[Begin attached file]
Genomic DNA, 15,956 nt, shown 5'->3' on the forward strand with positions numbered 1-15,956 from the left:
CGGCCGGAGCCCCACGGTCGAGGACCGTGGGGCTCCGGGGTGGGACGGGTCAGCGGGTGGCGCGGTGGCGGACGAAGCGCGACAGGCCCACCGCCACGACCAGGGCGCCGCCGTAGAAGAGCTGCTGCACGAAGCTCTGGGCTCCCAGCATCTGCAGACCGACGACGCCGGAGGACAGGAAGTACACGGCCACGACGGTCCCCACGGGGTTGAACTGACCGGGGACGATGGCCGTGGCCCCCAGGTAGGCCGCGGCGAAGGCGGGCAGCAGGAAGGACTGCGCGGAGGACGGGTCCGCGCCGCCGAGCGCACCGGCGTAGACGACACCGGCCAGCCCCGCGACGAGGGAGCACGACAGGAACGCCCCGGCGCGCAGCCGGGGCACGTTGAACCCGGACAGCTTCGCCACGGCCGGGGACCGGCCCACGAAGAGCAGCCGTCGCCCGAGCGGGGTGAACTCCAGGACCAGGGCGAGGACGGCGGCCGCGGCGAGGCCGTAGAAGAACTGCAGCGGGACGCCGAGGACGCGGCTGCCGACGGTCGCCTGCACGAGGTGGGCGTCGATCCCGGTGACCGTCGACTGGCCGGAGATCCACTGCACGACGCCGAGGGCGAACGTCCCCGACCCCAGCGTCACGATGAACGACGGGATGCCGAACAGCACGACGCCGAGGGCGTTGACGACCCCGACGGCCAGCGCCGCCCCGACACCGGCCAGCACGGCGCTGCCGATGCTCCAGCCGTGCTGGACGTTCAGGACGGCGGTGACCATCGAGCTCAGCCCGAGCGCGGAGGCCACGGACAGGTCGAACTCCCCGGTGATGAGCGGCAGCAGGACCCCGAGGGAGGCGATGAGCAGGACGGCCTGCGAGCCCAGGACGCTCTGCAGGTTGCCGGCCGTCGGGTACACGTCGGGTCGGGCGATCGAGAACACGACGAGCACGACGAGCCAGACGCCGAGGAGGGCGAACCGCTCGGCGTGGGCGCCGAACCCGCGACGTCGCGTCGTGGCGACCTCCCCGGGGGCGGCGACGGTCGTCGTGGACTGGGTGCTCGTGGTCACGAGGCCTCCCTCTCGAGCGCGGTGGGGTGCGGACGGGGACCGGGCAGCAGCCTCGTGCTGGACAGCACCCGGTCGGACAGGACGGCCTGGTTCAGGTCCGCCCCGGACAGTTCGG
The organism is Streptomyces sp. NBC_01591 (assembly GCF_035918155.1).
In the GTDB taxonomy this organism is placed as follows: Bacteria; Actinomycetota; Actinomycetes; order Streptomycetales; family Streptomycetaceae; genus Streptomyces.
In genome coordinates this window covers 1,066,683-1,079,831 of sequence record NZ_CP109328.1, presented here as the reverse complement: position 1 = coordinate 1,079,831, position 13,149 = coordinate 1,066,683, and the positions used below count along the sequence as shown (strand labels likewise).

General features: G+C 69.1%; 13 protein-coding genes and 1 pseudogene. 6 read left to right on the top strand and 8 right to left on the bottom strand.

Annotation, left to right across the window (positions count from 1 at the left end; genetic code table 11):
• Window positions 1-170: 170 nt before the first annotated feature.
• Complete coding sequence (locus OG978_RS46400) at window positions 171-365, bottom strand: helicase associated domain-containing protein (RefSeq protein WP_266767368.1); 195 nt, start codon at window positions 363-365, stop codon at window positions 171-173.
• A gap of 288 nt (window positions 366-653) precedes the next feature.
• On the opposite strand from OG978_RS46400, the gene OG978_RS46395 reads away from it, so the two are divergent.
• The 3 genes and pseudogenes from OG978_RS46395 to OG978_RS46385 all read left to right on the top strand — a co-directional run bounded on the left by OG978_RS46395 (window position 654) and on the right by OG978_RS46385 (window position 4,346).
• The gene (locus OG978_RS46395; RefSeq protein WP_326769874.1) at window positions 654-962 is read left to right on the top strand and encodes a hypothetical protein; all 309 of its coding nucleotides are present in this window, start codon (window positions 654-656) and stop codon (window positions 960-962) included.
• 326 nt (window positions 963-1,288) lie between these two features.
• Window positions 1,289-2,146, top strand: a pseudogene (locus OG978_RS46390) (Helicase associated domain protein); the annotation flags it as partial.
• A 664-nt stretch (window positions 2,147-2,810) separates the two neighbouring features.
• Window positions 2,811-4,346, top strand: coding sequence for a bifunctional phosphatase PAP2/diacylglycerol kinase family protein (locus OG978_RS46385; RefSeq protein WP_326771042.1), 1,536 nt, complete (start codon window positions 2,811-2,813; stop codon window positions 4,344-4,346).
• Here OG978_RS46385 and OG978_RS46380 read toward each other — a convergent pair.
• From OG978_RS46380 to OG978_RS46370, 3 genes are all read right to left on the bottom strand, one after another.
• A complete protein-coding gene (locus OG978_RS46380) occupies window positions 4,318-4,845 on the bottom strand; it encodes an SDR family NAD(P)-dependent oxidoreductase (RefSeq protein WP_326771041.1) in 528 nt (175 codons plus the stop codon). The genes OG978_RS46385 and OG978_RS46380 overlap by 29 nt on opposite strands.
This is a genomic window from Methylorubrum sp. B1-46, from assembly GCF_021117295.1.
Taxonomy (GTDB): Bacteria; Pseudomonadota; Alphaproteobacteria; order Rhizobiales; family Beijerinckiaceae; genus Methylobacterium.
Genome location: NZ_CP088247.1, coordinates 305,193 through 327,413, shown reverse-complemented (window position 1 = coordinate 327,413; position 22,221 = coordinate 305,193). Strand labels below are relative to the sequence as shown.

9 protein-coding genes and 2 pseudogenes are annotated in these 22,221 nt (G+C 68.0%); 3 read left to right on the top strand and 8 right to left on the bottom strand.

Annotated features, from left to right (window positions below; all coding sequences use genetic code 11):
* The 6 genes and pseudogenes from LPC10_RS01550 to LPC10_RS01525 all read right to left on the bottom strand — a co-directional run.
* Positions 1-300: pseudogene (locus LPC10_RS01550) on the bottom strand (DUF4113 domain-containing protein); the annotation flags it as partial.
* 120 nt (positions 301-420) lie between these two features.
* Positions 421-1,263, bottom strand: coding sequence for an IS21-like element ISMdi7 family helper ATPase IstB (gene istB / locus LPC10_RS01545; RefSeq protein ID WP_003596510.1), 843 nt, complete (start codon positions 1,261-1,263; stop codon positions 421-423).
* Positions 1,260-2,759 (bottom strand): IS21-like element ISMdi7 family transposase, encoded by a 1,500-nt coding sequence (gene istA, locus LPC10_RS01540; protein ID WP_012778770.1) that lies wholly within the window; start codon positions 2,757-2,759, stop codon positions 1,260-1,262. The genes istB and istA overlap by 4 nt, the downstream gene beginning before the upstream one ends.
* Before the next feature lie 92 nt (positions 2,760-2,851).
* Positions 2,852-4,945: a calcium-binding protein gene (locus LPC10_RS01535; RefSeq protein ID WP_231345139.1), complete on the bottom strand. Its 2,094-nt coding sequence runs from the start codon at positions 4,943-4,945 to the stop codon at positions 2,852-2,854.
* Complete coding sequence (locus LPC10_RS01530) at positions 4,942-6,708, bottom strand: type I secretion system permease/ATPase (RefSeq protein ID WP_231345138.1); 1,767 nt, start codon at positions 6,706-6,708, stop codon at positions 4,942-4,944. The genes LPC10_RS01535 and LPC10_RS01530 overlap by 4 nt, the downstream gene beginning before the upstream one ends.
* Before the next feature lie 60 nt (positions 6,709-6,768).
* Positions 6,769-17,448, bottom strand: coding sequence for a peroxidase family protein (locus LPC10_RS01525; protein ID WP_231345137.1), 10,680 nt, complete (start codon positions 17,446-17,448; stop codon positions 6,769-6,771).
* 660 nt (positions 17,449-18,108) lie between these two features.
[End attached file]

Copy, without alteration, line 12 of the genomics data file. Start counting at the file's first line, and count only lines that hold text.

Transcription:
• The 3 genes and pseudogenes from OG978_RS46395 to OG978_RS46385 all read left to right on the top strand — a co-directional run bounded on the left by OG978_RS46395 (window position 654) and on the right by OG978_RS46385 (window position 4,346).